"Plowed Friday afternoon for 3 hours. ~8-10 cm at parking lot."
-Text by Jon Goalder
"Spent with Joe and [Thursday] with Christian looking around the Hankin area to make sure everything was all right. Photos [above] aren't high quality but you can see clearly that Christian was looking hard for blowdowns, hazards and anything unusual that may not be covered in our agreement with RSTBC. Lots of traffic in the Run 8 and Run 8A area. This must be taking pressure off Runs 1, 2, and 3. Good to spread folks out. We finished the day with a run down HC3, kicking out small wind slabs as we went. Pretty sure it was good skiing but the light was so flat we just had to stay focused on keeping our knees out of our teeth.
-Text by Brian Hall
My internet has been down for a couple of days so no real-time updates. Monday plowed for 4 hours 20-25 cm at parking lot. Wednesday plowed for 6 hours (had to widen out road) 15-20 cm at parking lot. Looks like more snow on the way today and tomorrow so will probably head up Friday night to ensure things are good for the weekend.
-Text by Jon Goalder
"Headed out with Joe yesterday and got a good start on clearing blowdown. Where it was required we bucked and hauled all debris off the run. For tree that were sunk in the snowpack we bucked and limbed but left debris on the run. One more snowfall and you will be able to ski over this. Up-track D is clear (as far as Run 4), Run 4 is clear and Run 6 is clear.
Photos of surface hoar indicate full heads up if new snow falls on this.
Brian (Hankin Trailcrew)"
-Text by Brian Hall
"Heres my take on surface hoar. May be interesting to put this on web-site but check my facts. If you don't check my facts we may get some interesting feedback going that will leave everyone enlightened (hopefully).
Surface Hoar: Beautiful, Fun and Spooky
During clear, sunny weather the layer of air above the snowpack warms during the day and holds moisture in the form of vapour. As temperatures drop (late in the day and overnight) the vapour sublimates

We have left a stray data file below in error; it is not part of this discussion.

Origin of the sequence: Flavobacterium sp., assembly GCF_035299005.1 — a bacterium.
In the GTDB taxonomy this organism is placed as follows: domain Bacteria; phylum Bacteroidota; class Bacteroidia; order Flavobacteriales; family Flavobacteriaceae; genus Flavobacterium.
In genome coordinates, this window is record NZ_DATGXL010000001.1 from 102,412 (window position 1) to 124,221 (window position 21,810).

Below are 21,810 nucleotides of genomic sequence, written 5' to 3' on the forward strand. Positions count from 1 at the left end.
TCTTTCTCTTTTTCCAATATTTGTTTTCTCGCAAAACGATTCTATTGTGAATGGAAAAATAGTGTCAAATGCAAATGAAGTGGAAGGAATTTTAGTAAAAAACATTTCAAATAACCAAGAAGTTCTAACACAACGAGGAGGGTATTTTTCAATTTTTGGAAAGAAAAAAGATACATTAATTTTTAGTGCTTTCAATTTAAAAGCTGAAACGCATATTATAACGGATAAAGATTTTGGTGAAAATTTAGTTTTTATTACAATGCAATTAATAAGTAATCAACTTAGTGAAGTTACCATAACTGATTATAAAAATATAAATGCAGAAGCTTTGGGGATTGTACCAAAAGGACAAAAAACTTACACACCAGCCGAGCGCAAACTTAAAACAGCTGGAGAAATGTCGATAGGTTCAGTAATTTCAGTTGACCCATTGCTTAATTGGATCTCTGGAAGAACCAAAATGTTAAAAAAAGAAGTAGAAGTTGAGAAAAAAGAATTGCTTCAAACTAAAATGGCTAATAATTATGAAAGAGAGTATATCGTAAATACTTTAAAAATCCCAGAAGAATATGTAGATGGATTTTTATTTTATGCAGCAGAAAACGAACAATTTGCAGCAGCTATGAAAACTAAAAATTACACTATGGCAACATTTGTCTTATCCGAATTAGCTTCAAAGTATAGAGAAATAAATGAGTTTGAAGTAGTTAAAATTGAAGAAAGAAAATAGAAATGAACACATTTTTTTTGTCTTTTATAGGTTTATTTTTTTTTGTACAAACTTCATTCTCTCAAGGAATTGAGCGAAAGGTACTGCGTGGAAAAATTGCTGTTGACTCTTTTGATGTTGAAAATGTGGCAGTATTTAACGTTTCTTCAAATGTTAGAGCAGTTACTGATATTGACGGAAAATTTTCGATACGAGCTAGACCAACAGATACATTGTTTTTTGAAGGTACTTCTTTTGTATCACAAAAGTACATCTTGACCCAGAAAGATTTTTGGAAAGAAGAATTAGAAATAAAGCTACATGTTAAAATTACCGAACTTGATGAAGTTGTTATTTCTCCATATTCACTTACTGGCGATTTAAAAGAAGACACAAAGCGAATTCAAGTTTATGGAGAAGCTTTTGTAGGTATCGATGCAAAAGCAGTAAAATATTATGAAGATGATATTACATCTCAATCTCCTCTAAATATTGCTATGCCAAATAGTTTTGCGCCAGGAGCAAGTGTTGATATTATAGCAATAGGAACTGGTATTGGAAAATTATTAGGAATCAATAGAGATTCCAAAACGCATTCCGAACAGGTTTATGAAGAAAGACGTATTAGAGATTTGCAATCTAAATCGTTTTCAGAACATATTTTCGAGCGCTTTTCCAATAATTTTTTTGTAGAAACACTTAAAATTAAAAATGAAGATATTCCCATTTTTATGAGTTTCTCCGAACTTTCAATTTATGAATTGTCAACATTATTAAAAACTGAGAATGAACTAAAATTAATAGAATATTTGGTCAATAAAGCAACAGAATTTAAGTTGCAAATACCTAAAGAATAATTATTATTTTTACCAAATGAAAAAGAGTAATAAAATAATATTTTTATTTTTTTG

(Goes from a vapour to a solid directly - no liquid stage) and forms a point on the snowpack. As this process continues more points attach to the start of the surface hoar and eventually build the feather like flakes we are familiar with. While surface hoar resists change (no tendency to round out and bond) it is easily effected by wind. If undisturbed surface hoar becomes buried by subsequent snowfall it becomes a layer of weakness within the snowpack.
On the surface this crystal is a delight. It sparkles and skiing through deep layers of large crystals produces a tinkly/swishing noise.
With new snow in the forecast keep a heads up for pockets of buried surface hoar. All conditions provide us with great opportunities to learn. Travel safe and enjoy this next weather cycle.
-text by Brian Hall
Note from Admin: As stated above, check your facts. Here are a couple of references to get you started (but seriously, don't take our word for it, look into it yourself!):
- The Avalanche Handbook By David McClung, Peter A. Schaerer (pg 49)
- (US) Forest Service National Avalance Center
-The Canadian Avalanche Centres Report Glossary:
Crystals, often shaped like feathers, spikes or wedges, that grow upward from the snow surface when air just above the snow surface is cooled to the dew point. The winter equivalent of dew. Surface hoar grows most often when the wind is calm or light on cold relatively clear nights. These crystals can also grow during the day on shady slopes. Once buried, layers of surface hoar are slow to gain strength, sometimes persisting for a month or more as potential failure planes for slab avalanches.
If you agree or disagree, let us know in the comments below!
Tales and Ales U-brew will be hosting a wine and cheese night tomorrow Saturday Feb 8. They will have a variety of wines of different ages as well as delicious cheeses to sample. They have been staunch supporters of the Hankin Evelyn rec area so please head on down to drink some free wine and support the community!
They will also be hosting a beer and pretzels event on Mar 15th.